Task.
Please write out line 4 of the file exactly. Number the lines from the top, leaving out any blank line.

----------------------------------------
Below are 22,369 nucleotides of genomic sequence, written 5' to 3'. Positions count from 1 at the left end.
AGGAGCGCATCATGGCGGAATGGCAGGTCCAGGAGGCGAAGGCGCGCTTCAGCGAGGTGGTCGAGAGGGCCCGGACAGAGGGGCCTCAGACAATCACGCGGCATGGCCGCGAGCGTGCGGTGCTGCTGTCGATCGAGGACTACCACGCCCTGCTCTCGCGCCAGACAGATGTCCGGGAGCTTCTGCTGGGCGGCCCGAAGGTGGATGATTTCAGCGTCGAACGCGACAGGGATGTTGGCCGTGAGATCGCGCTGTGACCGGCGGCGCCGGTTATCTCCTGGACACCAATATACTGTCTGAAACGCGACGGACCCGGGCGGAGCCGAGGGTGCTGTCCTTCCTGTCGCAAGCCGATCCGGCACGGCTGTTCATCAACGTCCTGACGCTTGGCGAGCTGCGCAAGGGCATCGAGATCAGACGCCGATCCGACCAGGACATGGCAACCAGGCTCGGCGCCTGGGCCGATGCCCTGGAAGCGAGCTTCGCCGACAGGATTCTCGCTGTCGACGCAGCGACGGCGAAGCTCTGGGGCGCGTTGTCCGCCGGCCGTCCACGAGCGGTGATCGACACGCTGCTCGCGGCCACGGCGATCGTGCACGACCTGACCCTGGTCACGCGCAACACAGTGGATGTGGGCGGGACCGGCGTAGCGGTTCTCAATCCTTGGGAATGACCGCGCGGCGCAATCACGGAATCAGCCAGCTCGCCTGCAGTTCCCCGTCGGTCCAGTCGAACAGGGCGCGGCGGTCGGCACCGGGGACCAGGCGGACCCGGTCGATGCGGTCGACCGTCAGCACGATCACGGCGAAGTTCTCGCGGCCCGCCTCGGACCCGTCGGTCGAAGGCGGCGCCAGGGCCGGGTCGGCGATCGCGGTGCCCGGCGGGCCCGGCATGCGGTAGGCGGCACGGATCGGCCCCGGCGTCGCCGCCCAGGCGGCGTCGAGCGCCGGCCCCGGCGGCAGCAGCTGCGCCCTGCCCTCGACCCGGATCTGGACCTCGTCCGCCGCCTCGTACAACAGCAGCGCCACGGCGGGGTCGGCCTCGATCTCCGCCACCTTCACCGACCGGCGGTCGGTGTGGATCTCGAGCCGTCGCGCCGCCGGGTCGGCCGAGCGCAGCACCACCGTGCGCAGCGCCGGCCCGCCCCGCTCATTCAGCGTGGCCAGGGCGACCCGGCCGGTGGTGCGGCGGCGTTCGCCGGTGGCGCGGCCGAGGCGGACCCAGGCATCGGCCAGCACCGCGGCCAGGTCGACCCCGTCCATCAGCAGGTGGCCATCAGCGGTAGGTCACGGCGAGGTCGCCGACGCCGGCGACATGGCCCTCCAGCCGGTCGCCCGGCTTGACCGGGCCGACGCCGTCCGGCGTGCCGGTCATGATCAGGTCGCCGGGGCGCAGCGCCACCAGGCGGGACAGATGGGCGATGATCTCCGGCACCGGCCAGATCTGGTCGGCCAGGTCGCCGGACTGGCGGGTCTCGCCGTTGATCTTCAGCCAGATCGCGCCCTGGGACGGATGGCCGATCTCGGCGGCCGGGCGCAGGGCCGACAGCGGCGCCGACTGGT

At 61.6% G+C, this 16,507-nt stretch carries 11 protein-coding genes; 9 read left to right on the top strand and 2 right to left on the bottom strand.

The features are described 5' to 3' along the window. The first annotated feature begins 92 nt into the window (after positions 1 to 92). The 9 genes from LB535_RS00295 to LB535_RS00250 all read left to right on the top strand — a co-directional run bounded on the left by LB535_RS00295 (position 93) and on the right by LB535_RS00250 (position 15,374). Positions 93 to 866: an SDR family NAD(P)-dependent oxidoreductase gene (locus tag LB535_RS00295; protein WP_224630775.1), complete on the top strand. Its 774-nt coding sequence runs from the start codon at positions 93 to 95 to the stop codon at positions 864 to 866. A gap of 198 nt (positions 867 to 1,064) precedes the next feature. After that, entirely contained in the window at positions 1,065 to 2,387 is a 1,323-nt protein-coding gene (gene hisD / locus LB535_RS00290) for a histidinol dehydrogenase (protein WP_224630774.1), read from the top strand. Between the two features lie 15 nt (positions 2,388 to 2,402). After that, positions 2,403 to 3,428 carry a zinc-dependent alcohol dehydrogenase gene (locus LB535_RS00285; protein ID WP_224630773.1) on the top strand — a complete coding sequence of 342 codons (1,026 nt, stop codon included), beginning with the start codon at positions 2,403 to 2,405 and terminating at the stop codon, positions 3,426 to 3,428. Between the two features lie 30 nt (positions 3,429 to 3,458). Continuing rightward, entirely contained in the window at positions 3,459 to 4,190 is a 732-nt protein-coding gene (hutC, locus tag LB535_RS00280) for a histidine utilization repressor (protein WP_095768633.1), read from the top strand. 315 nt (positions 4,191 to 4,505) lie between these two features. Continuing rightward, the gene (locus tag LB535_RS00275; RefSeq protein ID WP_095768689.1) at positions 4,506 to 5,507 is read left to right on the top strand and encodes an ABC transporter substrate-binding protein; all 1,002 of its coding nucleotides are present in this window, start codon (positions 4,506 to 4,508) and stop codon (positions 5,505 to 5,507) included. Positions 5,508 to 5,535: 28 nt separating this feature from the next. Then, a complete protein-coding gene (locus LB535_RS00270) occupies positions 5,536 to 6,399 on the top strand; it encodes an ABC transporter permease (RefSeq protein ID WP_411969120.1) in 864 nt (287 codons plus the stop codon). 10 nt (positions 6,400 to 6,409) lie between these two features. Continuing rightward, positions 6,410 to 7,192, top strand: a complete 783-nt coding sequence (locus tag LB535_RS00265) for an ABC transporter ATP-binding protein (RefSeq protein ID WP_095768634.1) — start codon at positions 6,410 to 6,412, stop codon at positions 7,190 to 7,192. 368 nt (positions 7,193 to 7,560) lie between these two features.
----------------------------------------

The features are described 5' to 3' along the window. The first annotated feature begins 92 nt into the window (after positions 1 to 92). The 9 genes from LB535_RS00295 to LB535_RS00250 all read left to right on the top strand — a co-directional run bounded on the left by LB535_RS00295 (position 93) and on the right by LB535_RS00250 (position 15,374). Positions 93 to 866: an SDR family NAD(P)-dependent oxidoreductase gene (locus tag LB535_RS00295; protein WP_224630775.1), complete on the top strand. Its 774-nt coding sequence runs from the start codon at positions 93 to 95 to the stop codon at positions 864 to 866. A gap of 198 nt (positions 867 to 1,064) precedes the next feature. After that, entirely contained in the window at positions 1,065 to 2,387 is a 1,323-nt protein-coding gene (gene hisD / locus LB535_RS00290) for a histidinol dehydrogenase (protein WP_224630774.1), read from the top strand. Between the two features lie 15 nt (positions 2,388 to 2,402). After that, positions 2,403 to 3,428 carry a zinc-dependent alcohol dehydrogenase gene (locus LB535_RS00285; protein ID WP_224630773.1) on the top strand — a complete coding sequence of 342 codons (1,026 nt, stop codon included), beginning with the start codon at positions 2,403 to 2,405 and terminating at the stop codon, positions 3,426 to 3,428. Between the two features lie 30 nt (positions 3,429 to 3,458). Continuing rightward, entirely contained in the window at positions 3,459 to 4,190 is a 732-nt protein-coding gene (hutC, locus tag LB535_RS00280) for a histidine utilization repressor (protein WP_095768633.1), read from the top strand. 315 nt (positions 4,191 to 4,505) lie between these two features. Continuing rightward, the gene (locus tag LB535_RS00275; RefSeq protein ID WP_095768689.1) at positions 4,506 to 5,507 is read left to right on the top strand and encodes an ABC transporter substrate-binding protein; all 1,002 of its coding nucleotides are present in this window, start codon (positions 4,506 to 4,508) and stop codon (positions 5,505 to 5,507) included. Positions 5,508 to 5,535: 28 nt separating this feature from the next. Then, a complete protein-coding gene (locus LB535_RS00270) occupies positions 5,536 to 6,399 on the top strand; it encodes an ABC transporter permease (RefSeq protein ID WP_411969120.1) in 864 nt (287 codons plus the stop codon). 10 nt (positions 6,400 to 6,409) lie between these two features. Continuing rightward, positions 6,410 to 7,192, top strand: a complete 783-nt coding sequence (locus tag LB535_RS00265) for an ABC transporter ATP-binding protein (RefSeq protein ID WP_095768634.1) — start codon at positions 6,410 to 6,412, stop codon at positions 7,190 to 7,192. 368 nt (positions 7,193 to 7,560) lie between these two features.